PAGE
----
Open space and technology brings the classroom of the future to life
In one corner, senior Jacob Routh works on setting up a 3D printer. In another, sophomore Desi Osterhout and junior Cydney Seley sit on blue-green patterned armchairs, looking through Google Cardboard goggles that use smartphones to create virtual-reality experiences. At a long, markerboard-surfaced table in the room’s center, a group of students builds robots from Cubelets, box-shaped elements that use sensors to perform different functions. Another group builds circuits using a kit with snap-on pieces.
These students belong to one of Anthony Donahoo’s Environmental and Spatial Technology classes at Creston Community Schools. Better known by the acronym EAST, these classes combine the use of technology with community service.
This year, Donahoo’s EAST students are in the process of testing and discovering the new equipment in one of Creston’s two brand-new next-generation learning spaces, also called 21st century classrooms.
Creston Schools furnished the classrooms — one in the high school and one in the elementery/middle school — in partnership with the Green Hills Area Education Agency. The classrooms are two of the first constructed in southwest Iowa and will be used by teachers in the district beginning next week.
Each of the two rooms contains many of the same furniture elements: tables with markerboard tops and raised chairs, flat-screen TVs that can display images from students’ personal devices, cushioned areas for more relaxed activities, green screen areas for creating broadcasts, a Smart Kapp markerboard that transfers the board’s contents to digital devices, and an interactive projector.
Each room also has a closet full of technology like GoPro cameras, circuitry sets and robotics of all shapes, sizes and functions.
Finding what works
Stephanie Mikkelsen, Green Hills Area Education Agency technology integration specialist, said a major role for these classrooms is seeing how these new technological elements benefit instruction. She said the main goals include increased student achievement, increased student engagement and learning; and increased student and teacher literacy with technology.
“A big thing about these classrooms is a lot of research and development: What works? What doesn’t work? What are the students using? What’s really helping the teachers enhance their lessons?” Mikkelsen said.
Teachers will have the opportunity to use these spaces for their classes by signing up to use them for certain periods. Mikkelsen said eventually, these elements might be working their way into other classrooms.
“We’re trying to create all the experiences (here) that they might want just so they can get an idea what they might want in their classroom,” she said.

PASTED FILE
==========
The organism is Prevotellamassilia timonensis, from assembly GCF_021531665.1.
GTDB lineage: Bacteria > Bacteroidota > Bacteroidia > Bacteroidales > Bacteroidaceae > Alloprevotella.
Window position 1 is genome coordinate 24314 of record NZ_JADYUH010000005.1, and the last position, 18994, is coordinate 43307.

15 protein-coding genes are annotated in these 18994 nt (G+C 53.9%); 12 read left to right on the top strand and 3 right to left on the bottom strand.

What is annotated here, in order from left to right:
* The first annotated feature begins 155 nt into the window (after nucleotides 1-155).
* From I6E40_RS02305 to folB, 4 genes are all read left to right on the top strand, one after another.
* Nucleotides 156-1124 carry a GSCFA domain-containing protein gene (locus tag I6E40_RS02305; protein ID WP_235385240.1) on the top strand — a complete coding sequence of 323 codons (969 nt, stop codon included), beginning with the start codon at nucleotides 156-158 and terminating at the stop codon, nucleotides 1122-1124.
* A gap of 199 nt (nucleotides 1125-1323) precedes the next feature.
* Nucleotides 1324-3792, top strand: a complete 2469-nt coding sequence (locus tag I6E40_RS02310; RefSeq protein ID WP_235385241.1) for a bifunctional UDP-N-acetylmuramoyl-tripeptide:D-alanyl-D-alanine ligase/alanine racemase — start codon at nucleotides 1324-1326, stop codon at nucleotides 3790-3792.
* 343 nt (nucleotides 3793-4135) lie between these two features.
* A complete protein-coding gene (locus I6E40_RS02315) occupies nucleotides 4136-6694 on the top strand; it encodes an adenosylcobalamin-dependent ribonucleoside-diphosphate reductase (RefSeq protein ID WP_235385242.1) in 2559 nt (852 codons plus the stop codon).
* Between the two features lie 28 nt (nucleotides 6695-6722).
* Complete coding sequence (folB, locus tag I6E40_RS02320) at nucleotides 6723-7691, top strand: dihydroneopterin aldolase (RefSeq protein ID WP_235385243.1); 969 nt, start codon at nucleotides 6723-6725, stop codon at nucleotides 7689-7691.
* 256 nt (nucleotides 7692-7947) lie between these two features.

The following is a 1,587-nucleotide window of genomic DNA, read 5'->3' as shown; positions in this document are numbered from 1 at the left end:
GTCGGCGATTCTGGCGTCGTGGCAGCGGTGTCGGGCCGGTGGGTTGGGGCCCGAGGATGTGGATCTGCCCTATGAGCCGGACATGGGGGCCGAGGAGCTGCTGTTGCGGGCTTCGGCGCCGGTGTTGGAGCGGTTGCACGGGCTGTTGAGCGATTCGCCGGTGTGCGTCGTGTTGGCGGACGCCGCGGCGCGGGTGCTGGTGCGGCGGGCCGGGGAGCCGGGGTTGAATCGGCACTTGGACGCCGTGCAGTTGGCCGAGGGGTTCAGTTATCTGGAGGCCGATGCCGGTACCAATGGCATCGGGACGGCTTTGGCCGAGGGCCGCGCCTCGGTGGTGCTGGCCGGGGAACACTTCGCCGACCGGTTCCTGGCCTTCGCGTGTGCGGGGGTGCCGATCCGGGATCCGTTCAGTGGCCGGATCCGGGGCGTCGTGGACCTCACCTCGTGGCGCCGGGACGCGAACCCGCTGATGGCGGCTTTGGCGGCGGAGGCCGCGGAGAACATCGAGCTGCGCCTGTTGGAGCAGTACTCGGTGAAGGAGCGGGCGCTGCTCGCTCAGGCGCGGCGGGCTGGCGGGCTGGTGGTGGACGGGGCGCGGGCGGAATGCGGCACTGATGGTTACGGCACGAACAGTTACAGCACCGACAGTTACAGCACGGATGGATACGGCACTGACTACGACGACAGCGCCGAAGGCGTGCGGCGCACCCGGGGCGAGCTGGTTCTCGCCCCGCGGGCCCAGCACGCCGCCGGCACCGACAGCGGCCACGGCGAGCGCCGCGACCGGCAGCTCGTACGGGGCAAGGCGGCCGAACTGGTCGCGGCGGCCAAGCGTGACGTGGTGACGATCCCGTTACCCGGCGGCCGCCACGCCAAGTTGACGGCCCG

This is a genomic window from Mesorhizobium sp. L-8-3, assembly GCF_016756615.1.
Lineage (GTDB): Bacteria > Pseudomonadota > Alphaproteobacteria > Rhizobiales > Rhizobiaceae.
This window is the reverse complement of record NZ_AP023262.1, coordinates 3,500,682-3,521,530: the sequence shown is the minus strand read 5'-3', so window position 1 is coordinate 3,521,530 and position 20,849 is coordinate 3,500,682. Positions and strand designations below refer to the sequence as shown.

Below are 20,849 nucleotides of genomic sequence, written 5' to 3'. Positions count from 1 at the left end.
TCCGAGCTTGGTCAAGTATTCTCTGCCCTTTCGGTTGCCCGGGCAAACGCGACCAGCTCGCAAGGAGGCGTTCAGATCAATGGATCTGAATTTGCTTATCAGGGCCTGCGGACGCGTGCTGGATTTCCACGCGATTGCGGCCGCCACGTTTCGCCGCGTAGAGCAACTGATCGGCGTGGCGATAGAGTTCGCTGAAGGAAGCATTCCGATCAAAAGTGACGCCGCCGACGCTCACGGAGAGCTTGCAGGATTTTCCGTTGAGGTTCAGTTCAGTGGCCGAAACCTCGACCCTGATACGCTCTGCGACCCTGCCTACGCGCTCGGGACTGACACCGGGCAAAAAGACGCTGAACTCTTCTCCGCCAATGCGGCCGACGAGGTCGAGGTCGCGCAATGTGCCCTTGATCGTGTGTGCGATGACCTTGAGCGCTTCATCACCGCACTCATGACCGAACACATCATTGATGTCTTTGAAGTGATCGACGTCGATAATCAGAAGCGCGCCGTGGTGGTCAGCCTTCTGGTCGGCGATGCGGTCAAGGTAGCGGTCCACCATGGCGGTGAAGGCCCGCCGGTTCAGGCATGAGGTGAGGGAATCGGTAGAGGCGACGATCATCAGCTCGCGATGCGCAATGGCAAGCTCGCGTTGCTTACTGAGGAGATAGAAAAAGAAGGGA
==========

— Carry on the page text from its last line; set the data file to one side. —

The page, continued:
Today, Creston is holding a 21st century classroom open house as part of the Green Hills AEA’s 21st Century Learners’ Conference, also being held at Creston High School. Mikkelsen, Donahoo and technology assistantTeri Keeler, along with some students, are presenting the technology and the vision for it to educators from around the area.
“Part of the partnership between Creston and Green Hills AEA was to make these rooms available to start conversations with other districts, as well, and give them an opportunity to see how this room might enhance student experiences,” Mikkelsen said. “The doors these rooms can open for our students really create endless possibilities.”
Creston Superintendent Steve McDermott said when he was hired in 2013, boosting Creston’s use of technology was one of his top “marching orders” from the school board.
McDermott said he worked closely with Green Hills AEA to brainstorm the possibilities, and they discussed partnering to create the learning spaces.
Green Hills AEA provided the technology equipment, a total of about $89,000, and Creston funded the furniture and other renovations to the room, a total of about $68,000, plus an additional amount for a video conference network that will allow students and teachers to communicate with others around the nation and world.
“We have a lot invested in these two spaces, but again in terms of research and development and in terms of just terrifically expanded student learning opportunities, we just felt like the investment was worth it,” McDermott said. “We’ll watch our return on our investment to see how it goes.”
McDermott said his hope is that teachers are eventually “fighting over the use of that space.” But he also said he realizes it might take some time before people use the space to its full potential.
“Like I told people, we have a new Harley in the garage, and we’ve been riding a bike, so we need to climb off the bike and learn how to ride the Harley,” McDermott said.
McDermott said he is already looking into applying for STEM (science, technology, engineering and mathematics) grant to expand technology offerings, which may include putting a similar room in the Early Childhood Center.
As for the immediate future, Donahoo said the high school students have been loving the new technology.
“I’ve been letting the kids free-range discover, and they’ve been coming out with some amazing stuff,” he said. “I’ve had at least three kids a day tell me how cool this is. I love to hear the words ‘how cool’ and ‘fun.’”
And, he said, it provides an open range of opportunities for the EAST students.
“The vision is just to do bigger, better projects,” he said. “The sky’s the limit on what students can create, what we can do.”
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